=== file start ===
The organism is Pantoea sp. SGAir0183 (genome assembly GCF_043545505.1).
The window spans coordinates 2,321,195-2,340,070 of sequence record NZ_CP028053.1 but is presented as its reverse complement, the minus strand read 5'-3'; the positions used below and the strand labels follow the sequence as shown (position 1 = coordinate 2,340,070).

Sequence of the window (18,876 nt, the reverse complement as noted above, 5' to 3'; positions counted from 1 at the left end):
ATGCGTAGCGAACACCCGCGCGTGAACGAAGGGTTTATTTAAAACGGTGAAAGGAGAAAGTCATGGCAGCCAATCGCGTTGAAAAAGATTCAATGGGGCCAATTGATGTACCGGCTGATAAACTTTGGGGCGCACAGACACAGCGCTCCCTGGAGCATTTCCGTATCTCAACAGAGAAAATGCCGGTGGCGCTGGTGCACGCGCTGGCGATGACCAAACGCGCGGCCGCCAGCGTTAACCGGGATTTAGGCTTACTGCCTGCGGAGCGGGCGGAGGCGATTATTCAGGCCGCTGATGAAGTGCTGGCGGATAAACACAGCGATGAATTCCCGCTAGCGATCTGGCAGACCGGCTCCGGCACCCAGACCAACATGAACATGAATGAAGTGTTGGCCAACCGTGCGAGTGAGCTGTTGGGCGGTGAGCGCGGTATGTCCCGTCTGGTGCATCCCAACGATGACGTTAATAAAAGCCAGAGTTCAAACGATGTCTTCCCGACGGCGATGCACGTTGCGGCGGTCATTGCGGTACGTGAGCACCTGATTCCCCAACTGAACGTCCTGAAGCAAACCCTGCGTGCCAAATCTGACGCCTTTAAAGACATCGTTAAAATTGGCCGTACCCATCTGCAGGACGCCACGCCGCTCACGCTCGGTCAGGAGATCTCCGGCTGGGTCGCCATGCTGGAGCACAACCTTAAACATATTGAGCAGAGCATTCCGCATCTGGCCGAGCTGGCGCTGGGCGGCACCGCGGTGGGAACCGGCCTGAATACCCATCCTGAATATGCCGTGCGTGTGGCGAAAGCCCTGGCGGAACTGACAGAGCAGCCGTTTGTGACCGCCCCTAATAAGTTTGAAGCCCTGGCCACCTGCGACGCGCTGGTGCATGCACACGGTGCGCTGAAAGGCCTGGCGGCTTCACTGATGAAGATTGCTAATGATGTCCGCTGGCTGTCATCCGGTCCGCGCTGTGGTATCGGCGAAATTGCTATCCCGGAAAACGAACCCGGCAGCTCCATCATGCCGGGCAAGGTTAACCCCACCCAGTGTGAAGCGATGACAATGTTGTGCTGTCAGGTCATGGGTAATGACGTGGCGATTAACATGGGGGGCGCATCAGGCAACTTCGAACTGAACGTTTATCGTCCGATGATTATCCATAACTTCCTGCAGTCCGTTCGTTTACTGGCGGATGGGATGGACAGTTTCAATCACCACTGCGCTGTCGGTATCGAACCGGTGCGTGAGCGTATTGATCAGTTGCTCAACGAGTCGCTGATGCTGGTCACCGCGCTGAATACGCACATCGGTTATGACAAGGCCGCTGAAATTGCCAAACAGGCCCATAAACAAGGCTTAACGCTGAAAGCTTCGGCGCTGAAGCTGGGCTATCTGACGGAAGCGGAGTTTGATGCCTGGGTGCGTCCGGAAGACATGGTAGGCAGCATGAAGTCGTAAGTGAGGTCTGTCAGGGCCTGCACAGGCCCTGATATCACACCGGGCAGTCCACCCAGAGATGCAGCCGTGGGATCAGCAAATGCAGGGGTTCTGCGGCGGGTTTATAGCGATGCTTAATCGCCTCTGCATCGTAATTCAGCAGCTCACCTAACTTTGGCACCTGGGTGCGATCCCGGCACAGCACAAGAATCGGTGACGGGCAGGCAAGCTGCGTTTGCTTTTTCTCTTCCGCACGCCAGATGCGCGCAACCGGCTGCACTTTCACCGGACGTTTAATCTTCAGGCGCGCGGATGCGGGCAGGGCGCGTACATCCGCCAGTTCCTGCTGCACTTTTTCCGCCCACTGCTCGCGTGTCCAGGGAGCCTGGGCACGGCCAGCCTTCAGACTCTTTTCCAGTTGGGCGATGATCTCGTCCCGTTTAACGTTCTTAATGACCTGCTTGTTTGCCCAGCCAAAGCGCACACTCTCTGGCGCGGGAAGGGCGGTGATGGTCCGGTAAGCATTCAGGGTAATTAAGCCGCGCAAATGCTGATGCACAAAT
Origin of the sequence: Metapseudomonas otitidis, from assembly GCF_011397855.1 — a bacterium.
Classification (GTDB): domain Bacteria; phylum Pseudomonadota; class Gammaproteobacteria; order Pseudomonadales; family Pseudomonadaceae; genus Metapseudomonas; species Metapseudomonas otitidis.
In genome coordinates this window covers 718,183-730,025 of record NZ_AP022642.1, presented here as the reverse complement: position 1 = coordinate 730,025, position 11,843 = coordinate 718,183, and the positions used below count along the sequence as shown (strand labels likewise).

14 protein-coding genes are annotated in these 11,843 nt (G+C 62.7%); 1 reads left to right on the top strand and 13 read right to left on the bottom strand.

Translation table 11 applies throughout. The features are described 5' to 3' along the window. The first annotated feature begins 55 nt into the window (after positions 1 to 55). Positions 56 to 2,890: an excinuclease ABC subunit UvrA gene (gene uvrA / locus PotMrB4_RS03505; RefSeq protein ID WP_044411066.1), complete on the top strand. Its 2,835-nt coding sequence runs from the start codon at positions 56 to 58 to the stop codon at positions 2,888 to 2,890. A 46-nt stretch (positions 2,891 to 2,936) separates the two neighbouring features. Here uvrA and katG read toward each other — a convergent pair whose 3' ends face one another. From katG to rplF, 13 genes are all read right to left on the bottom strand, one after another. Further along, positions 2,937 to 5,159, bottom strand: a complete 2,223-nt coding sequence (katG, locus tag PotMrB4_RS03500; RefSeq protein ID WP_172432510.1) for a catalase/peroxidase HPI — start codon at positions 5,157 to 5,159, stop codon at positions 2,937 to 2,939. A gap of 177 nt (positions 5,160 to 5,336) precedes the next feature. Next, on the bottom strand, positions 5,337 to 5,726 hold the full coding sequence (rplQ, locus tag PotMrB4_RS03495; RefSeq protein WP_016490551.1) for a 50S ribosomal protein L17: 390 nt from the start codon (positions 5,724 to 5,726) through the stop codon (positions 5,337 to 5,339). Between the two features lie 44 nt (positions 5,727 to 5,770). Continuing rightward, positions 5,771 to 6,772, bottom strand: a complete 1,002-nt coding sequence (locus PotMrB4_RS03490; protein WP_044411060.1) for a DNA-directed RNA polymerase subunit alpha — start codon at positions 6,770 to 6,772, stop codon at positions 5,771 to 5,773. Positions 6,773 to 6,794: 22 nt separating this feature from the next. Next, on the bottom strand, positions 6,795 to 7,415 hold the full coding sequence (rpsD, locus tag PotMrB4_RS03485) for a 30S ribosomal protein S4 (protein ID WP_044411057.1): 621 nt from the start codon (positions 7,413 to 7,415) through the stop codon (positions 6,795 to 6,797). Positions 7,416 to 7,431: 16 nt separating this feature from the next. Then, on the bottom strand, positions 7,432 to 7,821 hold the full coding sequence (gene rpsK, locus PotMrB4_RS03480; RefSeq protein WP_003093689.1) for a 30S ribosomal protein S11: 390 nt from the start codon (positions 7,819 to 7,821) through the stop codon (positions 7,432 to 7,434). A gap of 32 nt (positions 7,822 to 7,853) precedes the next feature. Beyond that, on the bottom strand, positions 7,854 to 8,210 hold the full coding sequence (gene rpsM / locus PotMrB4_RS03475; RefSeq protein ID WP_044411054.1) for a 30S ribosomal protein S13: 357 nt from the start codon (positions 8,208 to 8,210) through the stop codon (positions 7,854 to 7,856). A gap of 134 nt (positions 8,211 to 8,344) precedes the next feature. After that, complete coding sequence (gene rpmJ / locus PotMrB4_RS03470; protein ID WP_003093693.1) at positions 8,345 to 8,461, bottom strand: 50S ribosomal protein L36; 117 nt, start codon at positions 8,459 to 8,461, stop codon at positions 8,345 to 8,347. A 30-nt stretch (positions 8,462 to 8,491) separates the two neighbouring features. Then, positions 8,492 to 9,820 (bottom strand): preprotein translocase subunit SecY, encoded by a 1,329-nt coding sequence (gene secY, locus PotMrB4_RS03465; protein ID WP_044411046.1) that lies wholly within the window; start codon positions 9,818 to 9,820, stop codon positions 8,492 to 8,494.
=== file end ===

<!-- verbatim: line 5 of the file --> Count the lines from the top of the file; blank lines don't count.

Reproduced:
Origin of the sequence: Metapseudomonas otitidis, from assembly GCF_011397855.1 — a bacterium.